A Rodarte steal and milliner wizardry: The hurdles of race day fashion

A Rodarte steal and milliner wizardry: The hurdles of race day fashion

November 1, 2021

The racing world is rife with allegations of fixing and performance enhancement, even when the horses are absent. The competition for Fashions on the Field, the Melbourne Cup Carnival racewear competition launched in 1962, can be cutthroat enough to require a choker.

“There can be some bitchiness in comments,” said competitor Em Scodellaro, who runs the Facebook group ‘It’s All About The Sash’. “We try to keep it a safe space. Those comments don’t reflect the spirit of the community. It’s very competitive but it’s full of supportive people lifting men and women up.”

NSW Fashions On Your Front Lawn finalist Viera Macikova wearing her winning outfit.Credit:Janie Barrett

The $90,000 prize packages, including new Lexus vehicles, for Best Dressed Woman and Best Dressed Man, announced on Oaks Day, fuels competitive spirits. Scodellaro missed out on a finals place this year but will try to score a Wild Card entry handed out to attendees on Cup Day. “I’m really hoping that I get noticed,” she said.

With the impact of recent lockdown restrictions, Fashions on the Field is Myer’s Fashions on Your Front Lawn for its second year, open to entrants from around the country with a decent camera. While posing was simpler than attending a race day in front of jeering crowds, there have been some unexpected obstacles for entrants. Here’s the form guide to our top picks.

Viera Macikova, NSW

Dress, Rodarte; Hat, The Fillies Collection; Bag, Pretty Little Things

“I’m just waiting for the comments to land. ‘How can you wear long sleeves in spring’?” said serial competition entrant Macikova. “I’ve been to the Melbourne Cup before. Believe me, sometimes you need sleeves.”

For five years Macikova, 45, who works as a program manager in financial services, has dedicated her weekends to racewear competitions, from Wagga to Launceston. Normally, she finds inspiration at social events but Sydney’s lockdown sent her online.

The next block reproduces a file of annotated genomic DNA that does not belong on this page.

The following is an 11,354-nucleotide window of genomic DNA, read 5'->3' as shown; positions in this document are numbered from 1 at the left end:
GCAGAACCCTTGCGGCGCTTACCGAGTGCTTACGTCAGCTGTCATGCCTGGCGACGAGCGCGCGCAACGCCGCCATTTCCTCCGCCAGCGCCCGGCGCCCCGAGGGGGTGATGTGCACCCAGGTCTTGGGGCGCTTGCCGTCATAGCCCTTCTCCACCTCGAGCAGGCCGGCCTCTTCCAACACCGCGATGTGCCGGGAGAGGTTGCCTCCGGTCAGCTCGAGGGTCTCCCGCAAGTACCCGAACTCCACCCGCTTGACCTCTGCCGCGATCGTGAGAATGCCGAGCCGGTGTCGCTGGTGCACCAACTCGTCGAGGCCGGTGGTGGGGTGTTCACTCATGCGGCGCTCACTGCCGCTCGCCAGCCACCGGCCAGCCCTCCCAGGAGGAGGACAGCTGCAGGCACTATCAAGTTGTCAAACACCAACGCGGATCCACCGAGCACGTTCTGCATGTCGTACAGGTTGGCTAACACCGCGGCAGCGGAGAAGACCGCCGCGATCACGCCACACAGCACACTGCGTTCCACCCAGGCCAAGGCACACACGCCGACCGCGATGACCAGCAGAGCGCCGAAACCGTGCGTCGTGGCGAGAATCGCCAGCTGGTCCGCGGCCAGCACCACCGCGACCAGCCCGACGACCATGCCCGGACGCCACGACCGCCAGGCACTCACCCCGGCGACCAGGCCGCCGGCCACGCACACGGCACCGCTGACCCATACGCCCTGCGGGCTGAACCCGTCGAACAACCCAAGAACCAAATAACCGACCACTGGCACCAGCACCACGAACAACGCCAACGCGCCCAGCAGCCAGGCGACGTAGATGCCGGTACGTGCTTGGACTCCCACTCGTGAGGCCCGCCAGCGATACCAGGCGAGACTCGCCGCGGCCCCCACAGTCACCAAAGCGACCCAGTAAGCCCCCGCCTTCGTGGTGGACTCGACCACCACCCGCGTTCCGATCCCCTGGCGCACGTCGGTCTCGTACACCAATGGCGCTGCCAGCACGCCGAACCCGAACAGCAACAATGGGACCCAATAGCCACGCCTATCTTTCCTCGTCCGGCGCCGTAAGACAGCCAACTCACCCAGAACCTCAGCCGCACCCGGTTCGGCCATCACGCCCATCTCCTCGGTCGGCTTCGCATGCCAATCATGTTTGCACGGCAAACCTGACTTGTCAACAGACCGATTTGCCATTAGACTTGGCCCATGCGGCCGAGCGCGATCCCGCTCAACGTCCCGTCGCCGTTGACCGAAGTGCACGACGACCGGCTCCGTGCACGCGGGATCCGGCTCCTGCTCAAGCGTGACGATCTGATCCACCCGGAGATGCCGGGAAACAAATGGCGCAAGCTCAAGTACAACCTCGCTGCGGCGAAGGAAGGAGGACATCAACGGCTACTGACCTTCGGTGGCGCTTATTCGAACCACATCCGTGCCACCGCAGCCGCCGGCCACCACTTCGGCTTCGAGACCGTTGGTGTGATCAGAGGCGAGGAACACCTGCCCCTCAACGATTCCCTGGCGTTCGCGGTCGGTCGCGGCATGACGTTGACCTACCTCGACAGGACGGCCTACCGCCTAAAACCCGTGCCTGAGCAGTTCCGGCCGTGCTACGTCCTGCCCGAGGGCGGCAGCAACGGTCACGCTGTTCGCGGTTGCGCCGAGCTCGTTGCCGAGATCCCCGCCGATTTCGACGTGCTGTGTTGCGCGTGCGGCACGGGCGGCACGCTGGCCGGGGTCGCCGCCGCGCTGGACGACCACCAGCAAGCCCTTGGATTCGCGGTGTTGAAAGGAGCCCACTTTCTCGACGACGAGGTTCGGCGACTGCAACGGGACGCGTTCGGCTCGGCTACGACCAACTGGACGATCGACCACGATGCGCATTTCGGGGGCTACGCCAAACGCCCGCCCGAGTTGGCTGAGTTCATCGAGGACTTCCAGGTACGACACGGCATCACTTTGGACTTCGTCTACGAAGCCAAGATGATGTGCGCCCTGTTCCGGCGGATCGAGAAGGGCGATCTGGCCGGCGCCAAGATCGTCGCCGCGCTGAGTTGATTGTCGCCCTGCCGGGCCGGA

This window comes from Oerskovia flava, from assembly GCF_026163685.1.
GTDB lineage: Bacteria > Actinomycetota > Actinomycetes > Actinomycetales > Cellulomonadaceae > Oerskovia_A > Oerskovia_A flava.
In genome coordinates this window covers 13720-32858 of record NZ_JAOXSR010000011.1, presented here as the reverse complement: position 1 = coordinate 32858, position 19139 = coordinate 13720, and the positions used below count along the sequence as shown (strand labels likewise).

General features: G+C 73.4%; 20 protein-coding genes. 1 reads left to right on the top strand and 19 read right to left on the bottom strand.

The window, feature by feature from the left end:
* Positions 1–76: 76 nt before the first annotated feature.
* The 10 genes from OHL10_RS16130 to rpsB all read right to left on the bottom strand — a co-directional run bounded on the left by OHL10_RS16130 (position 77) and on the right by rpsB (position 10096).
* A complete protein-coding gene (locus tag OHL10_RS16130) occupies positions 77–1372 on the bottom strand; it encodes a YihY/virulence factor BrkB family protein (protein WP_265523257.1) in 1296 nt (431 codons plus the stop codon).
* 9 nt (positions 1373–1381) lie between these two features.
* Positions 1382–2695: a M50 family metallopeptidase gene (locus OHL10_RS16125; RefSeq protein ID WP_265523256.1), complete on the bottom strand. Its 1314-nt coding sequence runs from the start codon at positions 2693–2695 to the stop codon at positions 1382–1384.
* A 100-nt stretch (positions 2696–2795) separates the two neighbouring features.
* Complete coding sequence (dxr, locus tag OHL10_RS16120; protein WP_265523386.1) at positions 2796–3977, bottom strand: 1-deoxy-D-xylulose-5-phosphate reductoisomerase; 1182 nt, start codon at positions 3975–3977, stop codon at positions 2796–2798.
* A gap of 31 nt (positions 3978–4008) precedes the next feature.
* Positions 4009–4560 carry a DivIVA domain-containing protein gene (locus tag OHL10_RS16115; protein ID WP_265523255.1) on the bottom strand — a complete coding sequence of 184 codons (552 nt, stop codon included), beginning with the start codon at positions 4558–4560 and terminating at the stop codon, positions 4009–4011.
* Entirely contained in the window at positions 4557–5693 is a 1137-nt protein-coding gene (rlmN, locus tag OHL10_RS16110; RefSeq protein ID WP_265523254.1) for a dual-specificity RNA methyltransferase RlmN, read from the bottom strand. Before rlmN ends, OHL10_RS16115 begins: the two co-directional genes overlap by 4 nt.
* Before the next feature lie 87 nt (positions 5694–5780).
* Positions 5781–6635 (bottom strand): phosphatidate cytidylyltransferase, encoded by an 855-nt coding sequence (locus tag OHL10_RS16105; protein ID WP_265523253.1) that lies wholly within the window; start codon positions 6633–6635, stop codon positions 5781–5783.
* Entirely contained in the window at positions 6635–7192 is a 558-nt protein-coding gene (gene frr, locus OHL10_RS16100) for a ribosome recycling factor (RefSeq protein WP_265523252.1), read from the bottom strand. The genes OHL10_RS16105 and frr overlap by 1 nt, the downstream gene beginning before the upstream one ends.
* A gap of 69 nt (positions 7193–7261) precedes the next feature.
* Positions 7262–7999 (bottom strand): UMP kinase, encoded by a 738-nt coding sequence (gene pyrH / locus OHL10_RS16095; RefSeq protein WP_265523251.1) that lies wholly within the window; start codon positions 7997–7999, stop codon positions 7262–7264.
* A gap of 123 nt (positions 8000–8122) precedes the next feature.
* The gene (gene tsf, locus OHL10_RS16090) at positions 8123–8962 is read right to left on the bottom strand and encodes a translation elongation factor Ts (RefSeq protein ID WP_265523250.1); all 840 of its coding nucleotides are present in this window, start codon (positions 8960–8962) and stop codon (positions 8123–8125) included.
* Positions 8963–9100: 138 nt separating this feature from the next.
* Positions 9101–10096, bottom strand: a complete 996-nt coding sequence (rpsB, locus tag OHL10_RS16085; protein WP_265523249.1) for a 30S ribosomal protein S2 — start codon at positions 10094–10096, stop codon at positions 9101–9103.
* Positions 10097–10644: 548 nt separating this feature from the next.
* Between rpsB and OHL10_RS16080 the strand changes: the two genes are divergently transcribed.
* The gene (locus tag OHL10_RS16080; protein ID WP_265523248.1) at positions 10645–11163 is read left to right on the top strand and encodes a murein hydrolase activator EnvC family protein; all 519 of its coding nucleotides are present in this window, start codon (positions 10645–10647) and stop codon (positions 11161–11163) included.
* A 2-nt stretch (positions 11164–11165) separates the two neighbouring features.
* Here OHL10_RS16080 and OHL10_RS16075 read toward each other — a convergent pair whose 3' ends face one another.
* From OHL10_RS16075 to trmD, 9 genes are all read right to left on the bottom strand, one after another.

“I saw this Rodarte dress online for sale at $297. It would normally be well over $2000, so I jumped on it. The next day I looked online and the price had gone back up, but mine arrived, so I was pretty lucky.”

Macikova raided her wardrobe for the finishing touches, producing a look reminiscent of French racegoers in the ’70s. Her lucky streak continued when Sydney’s lockdown lifted on the deadline day for entry submissions.

“I had time to get my hair and nails done. After the photo my legs were killing me. I had forgotten how much it hurts to stand in heels.”

Vic Fashions on Your Front Lawn finalist Peta Bell’s striking headpiece started out as an op shop find bag.

Peta Bell, Vic

Dress, Lainie Brookman; Hat, Eve til Dawn; Bag, Olga Berg; Shoes, Daizy

“I love the Fashions on the Field community,” said Petra Bell, 31, from Teasdale, near Geelong. “We call ourselves a squad and even plan holidays together. We try to meet up and be super supportive of each other.”

Lockdown restrictions led to delays with Bell receiving the fabric for her custom-made dress, along with cancelled fittings but it was a welcome distraction from the challenges faced in her role as an occupational therapist.

“People have really struggled. These have been tough times,” she said.

An unexpected moment of joy was when Bell found a milliner willing to take a raffia bag that she had found in a Geelong op shop and transform it into her striking spring headpiece. “I design all of my entries and love working with small business to create something that you will never find on the rack.”

Queensland Fashions on Your Front Lawn entrant Luke Faulkner broke with convention by using high street labels.

Luke Faulkner, Qld

Jacket, Bell & Barnett; Pants, Zara; Shirt, Tarocash; Shoes, Oxford; Tie & Lapel Pin, OTAA; Pocket Square, H&M

For sports clothing manufacturer Luke Faulkner, 39, entering a photograph in Fashions on Your Front Lawn is much easier than dealing with the lingering trauma of taking part in a racewear contest at the Launceston Cup 16 years ago.

“Being from Queensland I was pretty full of myself and thought that I had it in the bag. I got nowhere and swore I wouldn’t do it again. Then the opportunity to enter with a photograph came up last year and I thought, ‘why not?’”

Despite considerable experience as a professional model, Faulkner missed out on a final’s selection last year, so he was surprised to make the cut with this entry. “It was quite rushed in the end. I just threw it together and got my wife to take the pictures.”

Unlike his female counterparts who look to custom dresses and designer labels, Faulkner relied on high street brands to complete his look. “When you work in the fashion game you learn that it’s not about the label. You don’t have to spend big to look good.”

ACT finalist Emma Wells created an outfit inspired by Australia for her Fashions on Your Front Lawn entry.

Emma Wells, ACT

Dress, Only One Ashley; Hat, Amelda; Shoes, Novo; Clutch, Olga Berg

“I had to take photos on my balcony. That was my front lawn,” says ACT finalist Emma Wells, who submitted her entry during Canberra’s lockdown.

“There were a few delays, with my dress coming from Perth and my milliner having difficulties sourcing materials,” Wells, 38, said. “And then I had to forget about getting my hair and make-up done professionally.”

Working in wildlife trade for the Department of Environment, Wells sought inspiration from imagery of Australia.

“In Canberra I am surrounded by reminders of our past, present and ideas about our future. I wanted to capture that.”

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